A Mortgage in Principle, or MIP for short, is also known as an Agreement in Principle, Decision in Principle, Mortgage Agreement in Principle, or a Mortgage Promise. A MIP is a personalised document confirming an amount of money, which a lender believes they would be able to lend you, based on the information you’ve shared at this stage. And even though it isn’t a legal requirement, increasingly agents will ask that you have one.
What is a Mortgage in Principle?
A Mortgage in Principle is specific to you and, together with your deposit, it can give you an indication of the property price range you can search within. So you can search for your new home with more confidence.
A MIP is normally valid for up to 90 days, but different lenders’ criteria and rules will differ.
What it isn’t
- A Mortgage in Principle isn’t a mortgage offer
- A Mortgage in Principle doesn’t guarantee anything
Why get a Mortgage in Principle?
Although MIPs aren’t essential, they’re increasingly very useful. Why?
- Is the law different in Scotland?
Things to be aware of:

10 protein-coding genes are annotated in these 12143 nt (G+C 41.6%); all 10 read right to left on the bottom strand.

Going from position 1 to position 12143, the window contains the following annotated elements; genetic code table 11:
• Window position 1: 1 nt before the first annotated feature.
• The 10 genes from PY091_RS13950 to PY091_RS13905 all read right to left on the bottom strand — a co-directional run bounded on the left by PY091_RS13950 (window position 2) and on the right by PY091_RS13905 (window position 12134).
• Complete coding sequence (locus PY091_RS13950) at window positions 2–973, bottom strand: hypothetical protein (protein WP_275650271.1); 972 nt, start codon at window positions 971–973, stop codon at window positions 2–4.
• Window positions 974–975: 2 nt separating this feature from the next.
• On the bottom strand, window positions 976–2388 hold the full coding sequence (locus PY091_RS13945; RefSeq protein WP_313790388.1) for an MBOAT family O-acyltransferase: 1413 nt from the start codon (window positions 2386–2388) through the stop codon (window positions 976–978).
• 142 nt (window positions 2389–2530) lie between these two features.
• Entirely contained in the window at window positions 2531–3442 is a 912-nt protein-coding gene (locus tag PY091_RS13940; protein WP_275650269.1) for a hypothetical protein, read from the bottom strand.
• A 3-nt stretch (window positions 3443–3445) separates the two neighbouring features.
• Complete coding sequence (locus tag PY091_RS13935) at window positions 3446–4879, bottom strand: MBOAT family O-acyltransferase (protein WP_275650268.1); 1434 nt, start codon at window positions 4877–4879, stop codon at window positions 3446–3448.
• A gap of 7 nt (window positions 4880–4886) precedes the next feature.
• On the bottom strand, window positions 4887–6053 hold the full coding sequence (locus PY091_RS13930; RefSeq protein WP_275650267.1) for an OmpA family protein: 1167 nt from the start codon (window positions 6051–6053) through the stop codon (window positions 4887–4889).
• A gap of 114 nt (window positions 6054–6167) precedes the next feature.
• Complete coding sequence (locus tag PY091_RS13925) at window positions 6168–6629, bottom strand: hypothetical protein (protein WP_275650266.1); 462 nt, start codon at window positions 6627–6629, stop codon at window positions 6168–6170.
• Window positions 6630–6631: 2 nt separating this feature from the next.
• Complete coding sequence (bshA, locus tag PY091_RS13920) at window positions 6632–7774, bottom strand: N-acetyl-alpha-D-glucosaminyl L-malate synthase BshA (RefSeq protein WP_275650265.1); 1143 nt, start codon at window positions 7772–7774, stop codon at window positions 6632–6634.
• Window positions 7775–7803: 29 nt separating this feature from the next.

As part of getting a MIP, your lender or mortgage adviser will have to run a credit check. Don’t worry, they’ll ask for your consent first.
Most lenders use a ‘soft credit check’ for a MIP application, which isn’t recorded on your credit score. However, if the lender runs what’s known as a ‘hard check’, it will leave a footprint. And this could impact your credit rating if you apply for several within a short period of time.
So, it’s best to check with your chosen lender which approach they use.
How to get a Mortgage in Principle
As with a full mortgage offer, you can either apply through a mortgage broker, or direct with a lender.
What can impact a full mortgage application?
Since a MIP isn’t a guarantee that you’ll get a mortgage offer, it’s good to know what factors may impact the lender’s decision when it comes to the full application.
- Your personal circumstances change
- New and important information
- The ability to lend on the property